Following an outcry over what many saw as an inadequate statement this weekend in which the queen’s second son sought to downplay and minimize his friendship with Epstein, at one stage calling it a mere “association,” sources at Buckingham Palace on Monday told The Daily Beast, when asked if Andrew would help American police if requested: “Members of the royal family would always cooperate with the police in an appropriate way.”
Whilst not exactly an effusive offer to volunteer information, Andrew probably has little choice but to at least appear to be willing to hypothetically cooperate with American police. The FBI is investigating both the charges against Epstein and the circumstances around his death, but have not yet publicly said if they are seeking to interview Prince Andrew.
The new development comes after British police confirmed that they have decided not to re-investigate claims that Andrew had sex with Virginia Roberts Giuffre, whom Andrew was photographed with in Ghislaine Maxwell’s London apartment when she was 17, and who claims she was trafficked by the dead billionaire.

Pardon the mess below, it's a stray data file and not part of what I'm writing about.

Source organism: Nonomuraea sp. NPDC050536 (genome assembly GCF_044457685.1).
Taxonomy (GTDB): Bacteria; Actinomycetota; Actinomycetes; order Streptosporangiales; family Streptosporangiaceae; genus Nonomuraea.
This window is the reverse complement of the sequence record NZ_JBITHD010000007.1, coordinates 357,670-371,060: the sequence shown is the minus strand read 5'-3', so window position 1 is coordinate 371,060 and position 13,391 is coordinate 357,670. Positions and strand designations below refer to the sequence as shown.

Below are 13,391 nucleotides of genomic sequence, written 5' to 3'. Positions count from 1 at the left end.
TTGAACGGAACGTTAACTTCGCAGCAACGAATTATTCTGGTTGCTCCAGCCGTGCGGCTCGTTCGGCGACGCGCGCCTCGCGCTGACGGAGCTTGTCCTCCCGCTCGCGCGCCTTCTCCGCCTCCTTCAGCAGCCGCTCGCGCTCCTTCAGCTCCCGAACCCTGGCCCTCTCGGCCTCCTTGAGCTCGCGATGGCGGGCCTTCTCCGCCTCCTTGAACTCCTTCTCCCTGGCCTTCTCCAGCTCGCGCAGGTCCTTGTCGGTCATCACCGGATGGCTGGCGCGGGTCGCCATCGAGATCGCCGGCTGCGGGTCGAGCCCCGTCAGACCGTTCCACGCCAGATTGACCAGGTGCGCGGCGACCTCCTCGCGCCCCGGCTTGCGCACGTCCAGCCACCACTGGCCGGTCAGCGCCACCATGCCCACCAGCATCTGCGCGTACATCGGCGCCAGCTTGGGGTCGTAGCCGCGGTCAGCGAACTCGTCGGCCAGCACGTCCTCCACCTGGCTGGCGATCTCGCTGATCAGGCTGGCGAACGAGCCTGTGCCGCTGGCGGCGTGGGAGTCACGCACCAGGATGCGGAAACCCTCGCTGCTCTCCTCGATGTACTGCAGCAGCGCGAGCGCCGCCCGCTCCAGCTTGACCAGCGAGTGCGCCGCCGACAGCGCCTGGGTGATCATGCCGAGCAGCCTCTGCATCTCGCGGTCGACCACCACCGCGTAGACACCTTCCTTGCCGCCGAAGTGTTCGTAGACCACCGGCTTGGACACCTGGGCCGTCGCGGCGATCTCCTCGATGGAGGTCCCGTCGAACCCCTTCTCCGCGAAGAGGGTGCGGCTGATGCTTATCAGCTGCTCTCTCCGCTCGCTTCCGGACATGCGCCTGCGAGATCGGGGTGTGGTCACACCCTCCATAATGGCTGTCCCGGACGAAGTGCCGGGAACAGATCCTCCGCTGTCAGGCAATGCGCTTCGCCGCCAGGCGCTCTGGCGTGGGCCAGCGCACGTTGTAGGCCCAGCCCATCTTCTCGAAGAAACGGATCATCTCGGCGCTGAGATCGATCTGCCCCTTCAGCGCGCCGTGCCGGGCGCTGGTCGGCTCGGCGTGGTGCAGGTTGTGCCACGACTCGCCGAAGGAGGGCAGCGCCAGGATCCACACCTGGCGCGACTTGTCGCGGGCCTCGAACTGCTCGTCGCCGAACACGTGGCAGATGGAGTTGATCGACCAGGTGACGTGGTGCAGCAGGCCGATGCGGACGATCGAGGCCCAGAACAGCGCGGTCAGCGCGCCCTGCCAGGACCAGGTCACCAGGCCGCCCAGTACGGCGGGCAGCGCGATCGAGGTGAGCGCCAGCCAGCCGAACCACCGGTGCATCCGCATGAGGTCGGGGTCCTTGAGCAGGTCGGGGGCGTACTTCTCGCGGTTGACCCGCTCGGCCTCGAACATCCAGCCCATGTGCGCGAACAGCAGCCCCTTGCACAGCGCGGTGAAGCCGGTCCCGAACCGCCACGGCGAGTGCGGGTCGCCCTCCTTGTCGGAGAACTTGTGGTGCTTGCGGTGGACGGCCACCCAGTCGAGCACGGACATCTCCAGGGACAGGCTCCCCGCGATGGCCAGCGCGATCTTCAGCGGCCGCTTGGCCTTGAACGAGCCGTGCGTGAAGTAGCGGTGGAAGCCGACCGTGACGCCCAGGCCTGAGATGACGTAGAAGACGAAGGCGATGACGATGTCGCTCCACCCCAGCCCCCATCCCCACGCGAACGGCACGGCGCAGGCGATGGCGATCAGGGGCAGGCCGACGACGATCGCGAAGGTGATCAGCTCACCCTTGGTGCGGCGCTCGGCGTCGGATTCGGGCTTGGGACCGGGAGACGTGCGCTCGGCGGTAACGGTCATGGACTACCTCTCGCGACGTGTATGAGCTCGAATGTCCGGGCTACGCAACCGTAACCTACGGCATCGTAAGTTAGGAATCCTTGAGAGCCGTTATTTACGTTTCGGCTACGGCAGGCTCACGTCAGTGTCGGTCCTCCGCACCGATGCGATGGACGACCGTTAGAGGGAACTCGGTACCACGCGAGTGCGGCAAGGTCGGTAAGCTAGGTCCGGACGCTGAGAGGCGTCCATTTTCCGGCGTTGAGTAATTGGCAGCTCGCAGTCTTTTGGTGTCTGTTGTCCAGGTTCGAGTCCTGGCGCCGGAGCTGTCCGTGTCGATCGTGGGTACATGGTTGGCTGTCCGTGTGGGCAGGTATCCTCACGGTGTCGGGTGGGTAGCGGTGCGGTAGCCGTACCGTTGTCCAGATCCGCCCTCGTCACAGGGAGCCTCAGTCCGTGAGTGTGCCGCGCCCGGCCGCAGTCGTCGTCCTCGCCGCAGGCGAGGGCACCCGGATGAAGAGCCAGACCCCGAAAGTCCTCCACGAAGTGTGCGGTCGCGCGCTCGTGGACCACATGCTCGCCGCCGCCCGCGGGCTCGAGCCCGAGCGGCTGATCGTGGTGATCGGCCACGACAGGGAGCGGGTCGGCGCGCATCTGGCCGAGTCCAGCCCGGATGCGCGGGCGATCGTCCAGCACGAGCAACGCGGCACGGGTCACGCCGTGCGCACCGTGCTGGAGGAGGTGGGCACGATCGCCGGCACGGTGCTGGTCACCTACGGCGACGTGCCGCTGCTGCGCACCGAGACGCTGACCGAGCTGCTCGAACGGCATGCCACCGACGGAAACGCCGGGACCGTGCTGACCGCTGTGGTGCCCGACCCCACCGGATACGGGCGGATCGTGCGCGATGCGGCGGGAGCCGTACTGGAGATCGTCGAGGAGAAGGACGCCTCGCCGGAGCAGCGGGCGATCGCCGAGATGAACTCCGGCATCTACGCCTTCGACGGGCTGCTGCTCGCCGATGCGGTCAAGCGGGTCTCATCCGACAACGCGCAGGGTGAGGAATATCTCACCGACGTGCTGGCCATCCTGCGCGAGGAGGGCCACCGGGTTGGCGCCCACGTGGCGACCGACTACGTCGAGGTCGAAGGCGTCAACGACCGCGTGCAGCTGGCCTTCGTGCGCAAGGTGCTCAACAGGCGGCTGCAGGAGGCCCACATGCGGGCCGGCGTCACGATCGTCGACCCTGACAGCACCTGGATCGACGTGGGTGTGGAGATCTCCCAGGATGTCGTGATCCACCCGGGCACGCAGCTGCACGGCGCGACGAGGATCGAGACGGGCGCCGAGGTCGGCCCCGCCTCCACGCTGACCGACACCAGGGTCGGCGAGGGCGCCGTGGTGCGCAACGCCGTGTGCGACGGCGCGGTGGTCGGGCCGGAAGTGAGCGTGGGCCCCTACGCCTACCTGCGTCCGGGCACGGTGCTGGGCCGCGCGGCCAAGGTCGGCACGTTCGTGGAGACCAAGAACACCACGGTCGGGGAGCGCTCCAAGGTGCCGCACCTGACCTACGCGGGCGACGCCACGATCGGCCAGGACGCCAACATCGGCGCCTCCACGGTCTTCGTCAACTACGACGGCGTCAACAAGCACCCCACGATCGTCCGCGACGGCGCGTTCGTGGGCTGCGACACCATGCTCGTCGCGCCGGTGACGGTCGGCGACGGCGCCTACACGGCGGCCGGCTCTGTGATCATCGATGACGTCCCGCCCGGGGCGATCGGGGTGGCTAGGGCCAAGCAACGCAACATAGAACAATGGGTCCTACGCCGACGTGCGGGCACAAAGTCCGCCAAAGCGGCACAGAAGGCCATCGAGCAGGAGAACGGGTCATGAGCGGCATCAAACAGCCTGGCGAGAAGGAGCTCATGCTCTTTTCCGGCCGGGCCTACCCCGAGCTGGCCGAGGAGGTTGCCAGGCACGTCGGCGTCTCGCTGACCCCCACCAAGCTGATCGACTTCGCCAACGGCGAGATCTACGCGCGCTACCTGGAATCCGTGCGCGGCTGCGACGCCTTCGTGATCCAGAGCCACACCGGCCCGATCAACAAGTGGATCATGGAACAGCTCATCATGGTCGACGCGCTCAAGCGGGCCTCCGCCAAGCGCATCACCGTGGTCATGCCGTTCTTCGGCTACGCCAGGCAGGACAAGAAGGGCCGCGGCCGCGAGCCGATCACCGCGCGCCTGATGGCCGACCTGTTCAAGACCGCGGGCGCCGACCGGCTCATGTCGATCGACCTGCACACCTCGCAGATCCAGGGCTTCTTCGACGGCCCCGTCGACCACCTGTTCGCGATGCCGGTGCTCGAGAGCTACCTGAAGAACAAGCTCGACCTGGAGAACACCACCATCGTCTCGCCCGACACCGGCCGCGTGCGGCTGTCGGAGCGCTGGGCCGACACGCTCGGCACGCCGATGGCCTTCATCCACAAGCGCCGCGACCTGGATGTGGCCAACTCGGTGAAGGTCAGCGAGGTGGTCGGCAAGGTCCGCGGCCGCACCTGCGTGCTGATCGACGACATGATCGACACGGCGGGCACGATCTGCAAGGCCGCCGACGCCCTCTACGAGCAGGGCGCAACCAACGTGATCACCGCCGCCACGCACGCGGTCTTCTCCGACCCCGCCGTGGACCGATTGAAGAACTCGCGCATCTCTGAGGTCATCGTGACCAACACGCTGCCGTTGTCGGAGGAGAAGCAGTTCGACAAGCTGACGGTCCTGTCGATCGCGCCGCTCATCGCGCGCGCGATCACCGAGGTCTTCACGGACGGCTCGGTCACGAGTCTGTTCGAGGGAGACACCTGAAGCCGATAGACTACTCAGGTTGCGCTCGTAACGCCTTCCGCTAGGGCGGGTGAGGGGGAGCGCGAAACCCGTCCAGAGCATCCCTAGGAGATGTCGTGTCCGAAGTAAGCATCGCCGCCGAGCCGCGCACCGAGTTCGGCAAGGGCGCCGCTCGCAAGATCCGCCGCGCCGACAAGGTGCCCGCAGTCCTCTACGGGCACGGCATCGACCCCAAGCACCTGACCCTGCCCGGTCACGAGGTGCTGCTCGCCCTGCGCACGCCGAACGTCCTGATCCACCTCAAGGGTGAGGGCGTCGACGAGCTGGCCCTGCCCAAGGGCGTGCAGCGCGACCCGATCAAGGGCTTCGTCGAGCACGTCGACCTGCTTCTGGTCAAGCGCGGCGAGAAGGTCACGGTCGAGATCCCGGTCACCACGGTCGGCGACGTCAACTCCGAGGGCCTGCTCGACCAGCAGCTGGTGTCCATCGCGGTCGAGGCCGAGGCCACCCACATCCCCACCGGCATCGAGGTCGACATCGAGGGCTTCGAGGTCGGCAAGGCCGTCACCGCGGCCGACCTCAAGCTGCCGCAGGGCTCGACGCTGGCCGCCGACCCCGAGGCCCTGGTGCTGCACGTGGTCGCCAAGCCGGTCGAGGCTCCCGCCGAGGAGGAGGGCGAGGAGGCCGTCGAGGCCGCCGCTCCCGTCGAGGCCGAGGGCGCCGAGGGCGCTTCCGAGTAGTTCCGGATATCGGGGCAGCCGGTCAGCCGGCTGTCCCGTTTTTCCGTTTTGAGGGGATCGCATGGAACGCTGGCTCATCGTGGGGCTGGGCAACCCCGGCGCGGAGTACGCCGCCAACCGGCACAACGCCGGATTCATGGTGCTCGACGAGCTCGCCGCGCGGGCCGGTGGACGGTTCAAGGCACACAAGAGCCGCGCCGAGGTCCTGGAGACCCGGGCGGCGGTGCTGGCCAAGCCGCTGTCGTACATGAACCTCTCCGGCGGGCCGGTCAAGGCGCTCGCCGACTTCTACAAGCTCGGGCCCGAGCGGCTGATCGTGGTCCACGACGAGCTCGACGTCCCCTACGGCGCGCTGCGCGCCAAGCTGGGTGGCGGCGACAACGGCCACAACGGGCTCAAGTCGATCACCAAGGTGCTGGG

Giuffre’s allegations against the duke were struck from U.S. civil court records in 2015 after a judge said they were “immaterial and impertinent.”
Andrew has always vehemently denied any “sexual contact or relationship” with Giuffre and any “impropriety with underage minors.”
Andrew has consistently refused to cooperate with Giuffre’s lawyers; Jack Scarola, a lawyer who has acted for several of Epstein’s victims, including Giuffre, told The Times: “We would welcome the opportunity to examine Prince Andrew under oath—a request we first made many years ago.”
Any assistance to the FBI would likely be rendered remotely; Andrew, it was reported this weekend, believes he may never be able to enter America again for fear of being served with legal and civil suits.
The suggestion that the prince could give evidence as part of a police inquiry comes after his personal statement on the crisis was widely condemned as inadequate.
In it, he tried to downplay his friendship with Epstein and failed to give any explanation of why he continued to spend time with Epstein after he was convicted of soliciting a minor for prostitution—apparently staying at his palatial Manhattan house for up to a week in December 2010—although he did apologize for doing so.
British premier Boris Johnson was drawn into the controversy on Sunday when he was asked at the G7 summit in Biarritz whether he had confidence in the duke. “I’ve worked with Prince Andrew, I’ve seen the good he has been able to do for UK business overseas,” Johnson said.
Epstein was arrested on July 6 on federal charges of the alleged abuse of a “vast network” of girls. He killed himself in his prison cell on Aug. 10.